Should trick plays be used more in the NFL?

Trick plays at the NFL level is often a mixed bag of tricks. When they're used properly, a team can be on the receiving end of very easy points. If they're not executed correctly, they can easily turn into disasters. With Denard Robinson listed as an "offensive weapon," I wondered, are trick plays a good idea in the NFL?

The short and simple answer, in my belief, is that trick plays are actually under-utilized in the NFL. The Steelers under Bill Cowher employed trick plays relatively often, and they were highly successful, leading to quick points.

It seems likely that many teams stay away from such gadget plays simply because there aren't many players in the NFL that offer diverse enough skill sets to run them. In Jacksonville, Denard Robinson will be able to pull off gadgets because he's used to throwing the ball as well as running, making him a great candidate for piloting such trickery.

In New England, no one expects Tom Brady to run the ball, and everyone knows he's a great passer. If he were to lineup anywhere but at the quarterback position, everyone on the field would notice. This means that the only legitimate trick play the Patriots could run with a strong chance of an easy touchdown would be a reverse-lateral-pass style play in which Brady is the thrower, and frankly, the Patriots are probably better served just running their usual offense.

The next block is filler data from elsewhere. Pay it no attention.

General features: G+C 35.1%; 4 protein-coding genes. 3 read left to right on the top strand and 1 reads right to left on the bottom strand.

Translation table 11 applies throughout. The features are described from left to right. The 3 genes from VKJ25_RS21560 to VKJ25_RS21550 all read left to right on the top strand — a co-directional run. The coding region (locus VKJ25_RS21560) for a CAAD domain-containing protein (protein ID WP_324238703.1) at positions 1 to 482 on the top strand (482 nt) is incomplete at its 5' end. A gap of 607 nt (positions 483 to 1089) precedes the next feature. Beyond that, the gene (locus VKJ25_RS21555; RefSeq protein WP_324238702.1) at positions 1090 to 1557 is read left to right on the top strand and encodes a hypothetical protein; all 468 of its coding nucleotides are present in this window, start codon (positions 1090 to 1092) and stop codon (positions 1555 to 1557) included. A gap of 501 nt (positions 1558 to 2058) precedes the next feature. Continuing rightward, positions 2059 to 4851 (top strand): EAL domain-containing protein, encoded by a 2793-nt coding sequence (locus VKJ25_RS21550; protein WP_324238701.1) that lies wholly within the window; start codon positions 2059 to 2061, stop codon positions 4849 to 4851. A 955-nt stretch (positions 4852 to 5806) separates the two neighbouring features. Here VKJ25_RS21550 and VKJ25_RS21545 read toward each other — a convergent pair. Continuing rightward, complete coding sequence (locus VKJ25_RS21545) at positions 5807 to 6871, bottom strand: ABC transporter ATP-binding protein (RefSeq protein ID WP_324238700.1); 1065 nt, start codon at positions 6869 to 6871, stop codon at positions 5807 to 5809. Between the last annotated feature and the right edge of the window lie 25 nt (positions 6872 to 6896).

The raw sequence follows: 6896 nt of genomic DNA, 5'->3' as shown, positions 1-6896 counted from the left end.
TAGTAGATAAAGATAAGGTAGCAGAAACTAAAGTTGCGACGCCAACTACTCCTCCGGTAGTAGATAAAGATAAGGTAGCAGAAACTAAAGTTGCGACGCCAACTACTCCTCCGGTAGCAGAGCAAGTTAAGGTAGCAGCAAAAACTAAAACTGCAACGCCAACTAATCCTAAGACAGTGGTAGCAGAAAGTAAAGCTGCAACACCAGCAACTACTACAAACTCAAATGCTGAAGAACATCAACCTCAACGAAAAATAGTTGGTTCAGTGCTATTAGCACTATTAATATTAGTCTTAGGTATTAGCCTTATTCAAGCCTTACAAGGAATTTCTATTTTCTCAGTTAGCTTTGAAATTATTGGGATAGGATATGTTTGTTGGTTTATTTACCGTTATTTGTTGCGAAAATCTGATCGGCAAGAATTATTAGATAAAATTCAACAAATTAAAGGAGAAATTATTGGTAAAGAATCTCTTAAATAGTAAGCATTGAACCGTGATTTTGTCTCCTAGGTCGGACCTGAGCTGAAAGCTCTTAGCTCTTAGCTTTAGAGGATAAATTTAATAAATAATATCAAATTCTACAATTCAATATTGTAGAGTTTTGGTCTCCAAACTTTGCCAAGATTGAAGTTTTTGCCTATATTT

In places like Jacksonville, however, trickery can lead to easy scores from an unproductive offense.

For fans, trick plays are some of the most exciting moments of a football game. They can represent the very best and very worst examples of creativity in the NFL. It's for this reason that we should all keep an eye out for gadget plays this season. With so many athletic quarterbacks now in the league, there's more opportunity than ever to run such trickery. Keep a sharp eye out, trickery is on its way.

About Shane Clemons

Shane Clemons came from humble beginnings creating his own Jaguars blog before moving on to SBNation as a featured writer for the Jaguars. He then moved to Bloguin where he briefly covered the AFC South before taking over Bloguin's Jaguars blog. Since the inception of This Given Sunday, Shane has served as an editor for the site, doing his best not to mess up a good thing.